Tag Archives: drawing

Quick Draw

Bodrifty, Nov.2011

Bodrifty, Nov. 2011

Bodrifty, Nov. 2011

Bodrifty, Nov. 2011

Bodrifty, Nov. 2011

Bodrifty, Nov. 2011

I found 36 meanings for the verb ‘to draw’ in one of my dictionaries.  Such as in the analogy I have used for the title of this blog to imply there is a gun involved, (have you noticed a theme running through the last few posts?) or  ‘draw the curtains’ or ‘draw in customers’…..the permutations are endless.

I ‘draw on nature’ metaphorically to take it in, soak it up like a dose of medicine.  Then, by physically drawing what I see in front of me, I am, in effect, appropriating nature for my own ends.

My drawings are a form of visual shorthand.  They are done very quickly so that I don’t have time to think about what I am doing as I scan the view.  The action is a visual ‘freeze-frame’, a means of imprinting the image before me on my memory.

The process is sometimes selective, sometimes not so calculated.  By drawing the landscape in its raw state, I am tapping into my own emotional response to it.  The marks I make on the paper come from a deep place of consciousness within me.

These drawings here are a small selection that were done in one outing last week.  I made 10 drawings altogether, none taking more than a few seconds to complete.  More out of necessity  than design as my elderly spaniel’s lead is looped around my wrist, with 4 other dogs free ranging…. not an ideal situation….but that is just how it is sometimes.

I am not concerned with judgements such as, is it a good composition or a bad drawing?  What matters here is an integrity of spirit, a truthfulness to my feeling for the subject.  The less aware of the marks I make, the better the outcome, and that can only be achieved by letting go of any preconceived ideas or judgments about the process.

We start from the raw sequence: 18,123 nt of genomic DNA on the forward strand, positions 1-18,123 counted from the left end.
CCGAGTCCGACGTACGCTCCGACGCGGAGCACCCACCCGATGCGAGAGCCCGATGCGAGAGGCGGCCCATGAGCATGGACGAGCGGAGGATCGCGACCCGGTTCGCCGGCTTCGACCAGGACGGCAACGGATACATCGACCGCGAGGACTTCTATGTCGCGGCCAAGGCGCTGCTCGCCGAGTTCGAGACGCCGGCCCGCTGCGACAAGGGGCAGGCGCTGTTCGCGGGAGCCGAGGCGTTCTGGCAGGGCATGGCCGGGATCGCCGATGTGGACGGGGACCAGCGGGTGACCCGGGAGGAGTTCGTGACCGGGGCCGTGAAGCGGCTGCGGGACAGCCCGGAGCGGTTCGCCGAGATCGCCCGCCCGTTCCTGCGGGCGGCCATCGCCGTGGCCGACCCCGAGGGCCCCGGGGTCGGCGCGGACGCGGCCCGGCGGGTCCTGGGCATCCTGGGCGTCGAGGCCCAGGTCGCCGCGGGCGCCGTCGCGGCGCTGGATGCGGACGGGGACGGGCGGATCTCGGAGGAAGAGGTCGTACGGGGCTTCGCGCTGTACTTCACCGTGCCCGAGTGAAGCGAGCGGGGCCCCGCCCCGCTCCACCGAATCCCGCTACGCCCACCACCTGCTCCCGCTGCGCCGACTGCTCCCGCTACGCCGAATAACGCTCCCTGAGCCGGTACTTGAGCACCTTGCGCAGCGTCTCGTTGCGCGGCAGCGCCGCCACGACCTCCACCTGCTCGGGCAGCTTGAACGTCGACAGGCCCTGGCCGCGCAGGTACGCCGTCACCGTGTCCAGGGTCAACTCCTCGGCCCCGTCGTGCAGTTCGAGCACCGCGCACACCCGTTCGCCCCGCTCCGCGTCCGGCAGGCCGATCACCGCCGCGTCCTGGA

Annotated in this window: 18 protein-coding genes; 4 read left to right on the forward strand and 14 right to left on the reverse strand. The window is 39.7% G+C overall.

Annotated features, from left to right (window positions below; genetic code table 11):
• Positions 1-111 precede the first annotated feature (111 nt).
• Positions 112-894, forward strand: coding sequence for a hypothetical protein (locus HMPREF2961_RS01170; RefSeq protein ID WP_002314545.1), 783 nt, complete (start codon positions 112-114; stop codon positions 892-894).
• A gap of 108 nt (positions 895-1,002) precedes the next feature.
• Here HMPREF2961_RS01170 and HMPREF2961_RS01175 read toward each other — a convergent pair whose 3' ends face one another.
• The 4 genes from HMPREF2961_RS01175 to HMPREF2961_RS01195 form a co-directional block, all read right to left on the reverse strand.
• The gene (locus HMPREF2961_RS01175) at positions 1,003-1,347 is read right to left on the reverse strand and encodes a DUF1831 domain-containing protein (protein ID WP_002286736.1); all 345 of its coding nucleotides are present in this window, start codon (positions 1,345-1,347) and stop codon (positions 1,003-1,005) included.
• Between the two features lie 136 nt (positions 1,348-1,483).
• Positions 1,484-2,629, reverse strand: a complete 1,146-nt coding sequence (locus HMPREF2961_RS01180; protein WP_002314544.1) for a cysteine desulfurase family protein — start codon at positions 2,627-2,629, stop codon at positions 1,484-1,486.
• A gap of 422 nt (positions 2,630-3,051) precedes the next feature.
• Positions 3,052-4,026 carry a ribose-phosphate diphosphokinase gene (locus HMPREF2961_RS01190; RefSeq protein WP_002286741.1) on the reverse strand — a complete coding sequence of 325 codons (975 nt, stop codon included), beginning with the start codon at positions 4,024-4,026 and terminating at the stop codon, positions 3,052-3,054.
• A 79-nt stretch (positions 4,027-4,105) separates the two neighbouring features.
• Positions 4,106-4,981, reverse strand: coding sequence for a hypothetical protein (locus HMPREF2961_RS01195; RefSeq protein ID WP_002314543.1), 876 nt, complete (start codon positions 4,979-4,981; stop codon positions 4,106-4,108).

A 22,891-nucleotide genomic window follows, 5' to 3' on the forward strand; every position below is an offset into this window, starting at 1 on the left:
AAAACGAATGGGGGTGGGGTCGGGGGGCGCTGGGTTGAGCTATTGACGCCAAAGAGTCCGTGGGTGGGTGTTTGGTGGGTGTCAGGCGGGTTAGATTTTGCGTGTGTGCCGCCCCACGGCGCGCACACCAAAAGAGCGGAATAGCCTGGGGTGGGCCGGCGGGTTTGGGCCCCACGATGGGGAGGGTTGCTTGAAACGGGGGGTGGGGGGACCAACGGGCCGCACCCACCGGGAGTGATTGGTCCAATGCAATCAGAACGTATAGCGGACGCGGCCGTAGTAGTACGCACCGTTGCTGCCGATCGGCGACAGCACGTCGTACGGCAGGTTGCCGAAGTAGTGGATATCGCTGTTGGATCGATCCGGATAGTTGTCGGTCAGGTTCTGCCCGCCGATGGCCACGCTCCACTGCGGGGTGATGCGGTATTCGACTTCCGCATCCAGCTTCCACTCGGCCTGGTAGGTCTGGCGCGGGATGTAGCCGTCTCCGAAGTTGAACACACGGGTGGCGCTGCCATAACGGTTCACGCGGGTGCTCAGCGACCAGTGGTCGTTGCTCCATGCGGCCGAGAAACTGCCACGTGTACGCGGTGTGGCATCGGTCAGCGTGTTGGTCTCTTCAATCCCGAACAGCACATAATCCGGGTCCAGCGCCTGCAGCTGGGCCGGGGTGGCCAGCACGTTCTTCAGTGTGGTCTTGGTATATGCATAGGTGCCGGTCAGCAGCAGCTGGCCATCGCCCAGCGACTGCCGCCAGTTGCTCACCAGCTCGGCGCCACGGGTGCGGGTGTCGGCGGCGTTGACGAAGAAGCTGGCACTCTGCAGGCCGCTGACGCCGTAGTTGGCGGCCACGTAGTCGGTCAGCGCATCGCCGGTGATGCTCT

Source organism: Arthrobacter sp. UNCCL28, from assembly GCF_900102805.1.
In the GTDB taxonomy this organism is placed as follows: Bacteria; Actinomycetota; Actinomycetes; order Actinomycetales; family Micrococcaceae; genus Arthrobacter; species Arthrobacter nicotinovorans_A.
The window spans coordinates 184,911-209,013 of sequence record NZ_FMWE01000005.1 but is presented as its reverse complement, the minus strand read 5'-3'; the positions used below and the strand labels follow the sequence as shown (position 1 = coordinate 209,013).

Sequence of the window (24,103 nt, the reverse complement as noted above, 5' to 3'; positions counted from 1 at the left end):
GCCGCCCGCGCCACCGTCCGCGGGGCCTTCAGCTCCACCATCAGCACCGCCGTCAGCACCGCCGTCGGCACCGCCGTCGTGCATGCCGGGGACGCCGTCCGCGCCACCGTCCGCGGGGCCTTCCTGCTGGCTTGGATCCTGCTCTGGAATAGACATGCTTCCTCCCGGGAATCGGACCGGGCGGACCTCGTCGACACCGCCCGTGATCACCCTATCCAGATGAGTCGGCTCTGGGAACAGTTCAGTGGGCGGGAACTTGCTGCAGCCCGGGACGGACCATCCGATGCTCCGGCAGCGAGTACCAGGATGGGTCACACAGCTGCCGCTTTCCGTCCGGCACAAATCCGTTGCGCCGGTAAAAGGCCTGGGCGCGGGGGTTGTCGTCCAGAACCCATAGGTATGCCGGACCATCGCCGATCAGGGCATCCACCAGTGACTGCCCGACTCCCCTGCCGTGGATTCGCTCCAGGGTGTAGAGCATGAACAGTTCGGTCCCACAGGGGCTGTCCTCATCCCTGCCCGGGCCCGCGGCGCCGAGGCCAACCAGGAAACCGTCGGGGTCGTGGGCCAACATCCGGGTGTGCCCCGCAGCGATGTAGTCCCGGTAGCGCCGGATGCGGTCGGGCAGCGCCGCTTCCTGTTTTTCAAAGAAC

This kind of consciousness is a state of meditation that I do not experience in any other form of activity, and I have found it to be the most nourishing and fulfilling for the soul.  The subject matter in this case was an ancient village tucked away from normal view.  I like to feel I am reaching into my inner being and instinctively connecting to the land in the way our ancestors may have connected to their environment.  There is something primeval about the process.



Filed under Drawings, my sketchbook pages, Personal Philosophy

Draw and Shoot

mussels attached to a ball


Secondly, I am looking at landscape with a photographer‘s eye.  In this mode, my concerns are mostly about colours and textures.  Here, I am composing pictures (for possible paintings); or thinking of different camera angles and recording field patterns or how bracken and winter grasses interweave their habit; the way that snow transforms a familiar scene; quickly taking a shot of a purple sky before it disappears, or – as in this photo – pouncing on a found object that I have rescued from the jaws of my dogs.  I use the camera on my phone which is always in my pocket.


And lastly, I view it with a painter‘s eye and go forth purposefully with small sketch book and sharpened pencil in my pocket.  This type of drawing requires solitude and dedication away from the madding crowd.  Preferably, with no dogs to keep a wary eye on, no people to distract you with ‘chatter’.  In fact, if I encounter ramblers or dog walkers, I resent the intrusion into my private world and tend to pick isolated places for this reason.  This is an ‘unpeopled’ landscape save for a few ancestral spirits that might be hanging around.

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Filed under Found Objects, my sketchbook pages, Studio Practice